“Our work is about relationships.” This message is true and fundamental to TYFS as a whole, and the Teen Power is certainly no exception. Teen Power is an extra-curricular activity open to all Jackson Hole Middle School students. We seek to connect youth looking for work experience with community members who could use an extra hand. But far beyond that, Teen Power is an opportunity to develop individual character strengths and meaningful relationships.
This past summer an older adult who was having difficulties being active enough to exercise her dog called to inquire about Teen Power’s services. We were able to connect, Jessica, a 7th grade student who lives in the same neighborhood, with Donna and her pup, Bella. Jessica loved the opportunity to make some money, but her parents were more excited about witnessing her place a high value on helping others while demonstrating responsibility. Now that school is in session, Jessica can only help out a few times a week, but in hearing her talk about her first work experience one can easily identify a growing sense of personal power and purpose. Jessica also forged a connection with Donna, who acted as another caring adult in her life.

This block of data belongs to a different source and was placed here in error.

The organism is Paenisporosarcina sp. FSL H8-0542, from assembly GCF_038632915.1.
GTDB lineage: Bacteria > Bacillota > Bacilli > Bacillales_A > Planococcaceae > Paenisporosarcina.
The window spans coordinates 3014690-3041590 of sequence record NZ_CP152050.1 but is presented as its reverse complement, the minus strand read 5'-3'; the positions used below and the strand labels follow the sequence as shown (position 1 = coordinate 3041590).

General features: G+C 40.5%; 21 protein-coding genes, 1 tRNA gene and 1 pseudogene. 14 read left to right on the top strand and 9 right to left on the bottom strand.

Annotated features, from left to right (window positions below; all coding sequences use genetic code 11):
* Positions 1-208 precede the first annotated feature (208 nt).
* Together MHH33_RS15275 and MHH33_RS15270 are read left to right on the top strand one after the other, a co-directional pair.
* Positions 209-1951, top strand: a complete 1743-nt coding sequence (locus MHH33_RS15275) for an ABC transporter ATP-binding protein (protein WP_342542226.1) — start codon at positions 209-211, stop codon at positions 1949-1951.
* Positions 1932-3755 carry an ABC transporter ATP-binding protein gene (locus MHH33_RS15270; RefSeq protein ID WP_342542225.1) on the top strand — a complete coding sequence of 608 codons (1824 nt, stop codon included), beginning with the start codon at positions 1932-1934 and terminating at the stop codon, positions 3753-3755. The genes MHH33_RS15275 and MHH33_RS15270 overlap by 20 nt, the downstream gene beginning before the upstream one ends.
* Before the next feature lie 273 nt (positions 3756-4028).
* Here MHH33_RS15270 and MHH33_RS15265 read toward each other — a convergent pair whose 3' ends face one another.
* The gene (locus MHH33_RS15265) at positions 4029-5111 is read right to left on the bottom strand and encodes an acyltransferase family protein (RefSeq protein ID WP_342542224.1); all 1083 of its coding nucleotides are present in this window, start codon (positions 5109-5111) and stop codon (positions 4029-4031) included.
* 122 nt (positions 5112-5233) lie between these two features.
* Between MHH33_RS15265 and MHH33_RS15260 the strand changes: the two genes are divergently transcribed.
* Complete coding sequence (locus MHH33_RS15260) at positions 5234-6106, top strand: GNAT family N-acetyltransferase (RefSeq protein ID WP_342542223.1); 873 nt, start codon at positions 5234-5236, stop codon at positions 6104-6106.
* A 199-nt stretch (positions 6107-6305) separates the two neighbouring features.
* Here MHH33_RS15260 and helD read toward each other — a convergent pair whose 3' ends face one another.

Not all Teen Power jobs result in long-term relationships, many are one-time home or yard projects or babysitting needs. These still contribute to a student’s sense of self. The weekly after-school component allows for career exploration at the same time as students learn about communication, team-building, gratitude, and other soft skills fundamental to future growth and success. We believe that by providing a supportive context in which young people can feel more connected to something they care about, they will be less likely to engage in maladaptive future behaviors. We strive to keep our work centered on developmental relationships by helping young people discover who they are; develop abilities to shape their own lives; and learn how to engage with and contribute to the world around them. If you are interested in learning more or have an opportunity or a student to work, please contact Ben Brettell at firstname.lastname@example.org or 733-7946.
For most people in this valley, daily outdoor activities are a critical aspect of a healthy well balanced lifestyle. However, for kids and families in crisis, this is an aspect of life that becomes less of a priority when taking care of the basic daily essentials and when dealing with challenging situations.